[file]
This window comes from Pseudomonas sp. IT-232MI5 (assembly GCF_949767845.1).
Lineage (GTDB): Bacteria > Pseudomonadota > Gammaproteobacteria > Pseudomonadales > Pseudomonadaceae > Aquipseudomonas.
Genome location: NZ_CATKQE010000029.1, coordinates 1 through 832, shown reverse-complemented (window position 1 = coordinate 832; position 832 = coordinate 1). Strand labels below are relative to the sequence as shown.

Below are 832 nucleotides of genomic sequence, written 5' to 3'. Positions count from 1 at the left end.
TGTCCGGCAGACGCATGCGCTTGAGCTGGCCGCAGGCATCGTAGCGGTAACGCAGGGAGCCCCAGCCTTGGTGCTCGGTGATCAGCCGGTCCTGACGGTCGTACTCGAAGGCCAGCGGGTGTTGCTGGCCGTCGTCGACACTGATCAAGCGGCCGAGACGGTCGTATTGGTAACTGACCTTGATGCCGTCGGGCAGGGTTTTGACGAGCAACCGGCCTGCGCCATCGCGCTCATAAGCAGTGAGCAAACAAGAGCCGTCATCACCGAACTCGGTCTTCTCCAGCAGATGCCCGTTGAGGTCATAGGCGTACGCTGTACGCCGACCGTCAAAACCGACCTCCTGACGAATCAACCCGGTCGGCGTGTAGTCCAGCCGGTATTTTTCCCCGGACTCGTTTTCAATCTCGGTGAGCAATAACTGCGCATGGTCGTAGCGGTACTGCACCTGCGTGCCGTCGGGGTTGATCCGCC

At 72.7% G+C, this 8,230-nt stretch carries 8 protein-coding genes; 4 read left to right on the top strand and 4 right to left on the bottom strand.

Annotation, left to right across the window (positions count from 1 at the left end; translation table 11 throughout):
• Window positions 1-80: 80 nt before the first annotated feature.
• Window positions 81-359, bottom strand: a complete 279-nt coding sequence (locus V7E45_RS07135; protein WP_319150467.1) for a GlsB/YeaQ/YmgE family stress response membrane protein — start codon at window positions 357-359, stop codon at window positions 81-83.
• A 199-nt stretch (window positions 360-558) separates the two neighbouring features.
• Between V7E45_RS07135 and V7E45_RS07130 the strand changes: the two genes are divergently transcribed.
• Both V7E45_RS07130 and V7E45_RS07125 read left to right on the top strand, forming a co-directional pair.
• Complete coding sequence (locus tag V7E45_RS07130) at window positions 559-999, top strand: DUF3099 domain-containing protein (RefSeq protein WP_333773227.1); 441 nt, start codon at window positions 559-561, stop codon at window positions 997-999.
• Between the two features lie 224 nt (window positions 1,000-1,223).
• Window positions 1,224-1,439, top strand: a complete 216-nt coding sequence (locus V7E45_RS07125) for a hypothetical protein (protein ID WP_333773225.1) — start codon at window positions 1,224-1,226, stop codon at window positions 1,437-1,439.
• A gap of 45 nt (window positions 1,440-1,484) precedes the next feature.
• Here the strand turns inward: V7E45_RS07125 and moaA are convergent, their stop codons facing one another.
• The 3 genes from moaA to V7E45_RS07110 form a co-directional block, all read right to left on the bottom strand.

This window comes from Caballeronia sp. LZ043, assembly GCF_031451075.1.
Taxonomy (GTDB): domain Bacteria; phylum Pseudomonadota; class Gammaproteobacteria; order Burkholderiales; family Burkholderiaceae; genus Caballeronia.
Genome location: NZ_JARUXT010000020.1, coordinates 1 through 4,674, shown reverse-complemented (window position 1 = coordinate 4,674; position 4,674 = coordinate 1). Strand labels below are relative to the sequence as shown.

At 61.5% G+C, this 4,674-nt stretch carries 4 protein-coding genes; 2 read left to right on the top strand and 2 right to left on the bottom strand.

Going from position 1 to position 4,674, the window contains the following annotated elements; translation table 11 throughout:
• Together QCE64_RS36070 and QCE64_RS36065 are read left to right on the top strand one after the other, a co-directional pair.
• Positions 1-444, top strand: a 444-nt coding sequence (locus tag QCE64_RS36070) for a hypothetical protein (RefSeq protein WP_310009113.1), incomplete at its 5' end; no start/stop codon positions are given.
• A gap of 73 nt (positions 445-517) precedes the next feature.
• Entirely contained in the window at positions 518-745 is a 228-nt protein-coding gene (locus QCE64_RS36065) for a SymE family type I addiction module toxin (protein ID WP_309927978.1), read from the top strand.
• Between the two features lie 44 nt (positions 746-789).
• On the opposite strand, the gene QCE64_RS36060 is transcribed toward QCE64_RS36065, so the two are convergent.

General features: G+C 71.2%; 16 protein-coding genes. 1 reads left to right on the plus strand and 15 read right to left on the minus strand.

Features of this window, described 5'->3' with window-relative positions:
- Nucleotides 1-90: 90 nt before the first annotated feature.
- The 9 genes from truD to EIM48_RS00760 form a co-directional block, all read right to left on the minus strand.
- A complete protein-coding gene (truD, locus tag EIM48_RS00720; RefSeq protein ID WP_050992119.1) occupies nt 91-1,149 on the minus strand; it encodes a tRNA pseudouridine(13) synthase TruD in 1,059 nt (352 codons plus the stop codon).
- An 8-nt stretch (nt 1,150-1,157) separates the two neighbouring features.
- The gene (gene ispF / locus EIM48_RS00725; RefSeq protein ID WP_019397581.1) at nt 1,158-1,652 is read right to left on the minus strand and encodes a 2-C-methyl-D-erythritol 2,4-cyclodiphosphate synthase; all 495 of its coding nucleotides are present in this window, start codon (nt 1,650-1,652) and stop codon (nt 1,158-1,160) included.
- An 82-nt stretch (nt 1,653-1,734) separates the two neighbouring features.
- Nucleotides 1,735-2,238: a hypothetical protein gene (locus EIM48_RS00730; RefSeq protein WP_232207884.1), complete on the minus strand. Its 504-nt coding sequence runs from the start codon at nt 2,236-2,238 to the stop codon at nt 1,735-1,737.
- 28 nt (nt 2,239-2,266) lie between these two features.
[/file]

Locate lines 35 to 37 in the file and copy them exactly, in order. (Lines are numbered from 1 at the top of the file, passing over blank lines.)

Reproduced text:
- An 8-nt stretch (nt 1,150-1,157) separates the two neighbouring features.
- The gene (gene ispF / locus EIM48_RS00725; RefSeq protein ID WP_019397581.1) at nt 1,158-1,652 is read right to left on the minus strand and encodes a 2-C-methyl-D-erythritol 2,4-cyclodiphosphate synthase; all 495 of its coding nucleotides are present in this window, start codon (nt 1,650-1,652) and stop codon (nt 1,158-1,160) included.
- An 82-nt stretch (nt 1,653-1,734) separates the two neighbouring features.